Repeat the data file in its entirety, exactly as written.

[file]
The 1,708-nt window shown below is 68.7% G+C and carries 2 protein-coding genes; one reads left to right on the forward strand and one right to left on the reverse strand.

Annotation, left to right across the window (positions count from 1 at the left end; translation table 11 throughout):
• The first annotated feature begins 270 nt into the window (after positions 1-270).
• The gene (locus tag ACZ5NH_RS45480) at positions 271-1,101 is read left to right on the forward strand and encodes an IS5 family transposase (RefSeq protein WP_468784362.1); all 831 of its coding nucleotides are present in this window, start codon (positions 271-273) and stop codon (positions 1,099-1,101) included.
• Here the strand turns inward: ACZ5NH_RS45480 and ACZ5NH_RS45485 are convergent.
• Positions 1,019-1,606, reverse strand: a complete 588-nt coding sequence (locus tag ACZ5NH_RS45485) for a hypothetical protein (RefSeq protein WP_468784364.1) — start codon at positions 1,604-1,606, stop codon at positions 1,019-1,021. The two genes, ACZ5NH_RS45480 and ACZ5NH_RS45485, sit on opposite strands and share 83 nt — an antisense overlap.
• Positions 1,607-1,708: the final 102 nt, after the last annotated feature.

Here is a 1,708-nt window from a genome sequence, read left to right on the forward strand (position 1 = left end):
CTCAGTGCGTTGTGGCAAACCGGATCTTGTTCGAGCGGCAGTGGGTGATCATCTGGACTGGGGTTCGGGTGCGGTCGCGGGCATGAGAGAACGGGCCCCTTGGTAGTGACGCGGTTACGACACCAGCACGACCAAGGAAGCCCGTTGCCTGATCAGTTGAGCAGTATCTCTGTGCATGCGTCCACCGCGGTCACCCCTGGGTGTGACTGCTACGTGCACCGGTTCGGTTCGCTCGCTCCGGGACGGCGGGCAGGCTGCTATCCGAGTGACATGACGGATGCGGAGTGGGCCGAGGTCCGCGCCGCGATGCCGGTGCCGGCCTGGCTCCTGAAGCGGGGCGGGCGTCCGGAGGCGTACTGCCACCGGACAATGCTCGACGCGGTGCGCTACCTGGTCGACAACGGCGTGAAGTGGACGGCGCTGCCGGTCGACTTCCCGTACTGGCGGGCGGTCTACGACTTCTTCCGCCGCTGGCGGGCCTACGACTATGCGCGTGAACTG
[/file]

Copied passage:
The 1,708-nt window shown below is 68.7% G+C and carries 2 protein-coding genes; one reads left to right on the forward strand and one right to left on the reverse strand.

Annotation, left to right across the window (positions count from 1 at the left end; translation table 11 throughout):
• The first annotated feature begins 270 nt into the window (after positions 1-270).
• The gene (locus tag ACZ5NH_RS45480) at positions 271-1,101 is read left to right on the forward strand and encodes an IS5 family transposase (RefSeq protein WP_468784362.1); all 831 of its coding nucleotides are present in this window, start codon (positions 271-273) and stop codon (positions 1,099-1,101) included.
• Here the strand turns inward: ACZ5NH_RS45480 and ACZ5NH_RS45485 are convergent.
• Positions 1,019-1,606, reverse strand: a complete 588-nt coding sequence (locus tag ACZ5NH_RS45485) for a hypothetical protein (RefSeq protein WP_468784364.1) — start codon at positions 1,604-1,606, stop codon at positions 1,019-1,021. The two genes, ACZ5NH_RS45480 and ACZ5NH_RS45485, sit on opposite strands and share 83 nt — an antisense overlap.
• Positions 1,607-1,708: the final 102 nt, after the last annotated feature.

Here is a 1,708-nt window from a genome sequence, read left to right on the forward strand (position 1 = left end):
CTCAGTGCGTTGTGGCAAACCGGATCTTGTTCGAGCGGCAGTGGGTGATCATCTGGACTGGGGTTCGGGTGCGGTCGCGGGCATGAGAGAACGGGCCCCTTGGTAGTGACGCGGTTACGACACCAGCACGACCAAGGAAGCCCGTTGCCTGATCAGTTGAGCAGTATCTCTGTGCATGCGTCCACCGCGGTCACCCCTGGGTGTGACTGCTACGTGCACCGGTTCGGTTCGCTCGCTCCGGGACGGCGGGCAGGCTGCTATCCGAGTGACATGACGGATGCGGAGTGGGCCGAGGTCCGCGCCGCGATGCCGGTGCCGGCCTGGCTCCTGAAGCGGGGCGGGCGTCCGGAGGCGTACTGCCACCGGACAATGCTCGACGCGGTGCGCTACCTGGTCGACAACGGCGTGAAGTGGACGGCGCTGCCGGTCGACTTCCCGTACTGGCGGGCGGTCTACGACTTCTTCCGCCGCTGGCGGGCCTACGACTATGCGCGTGAACTG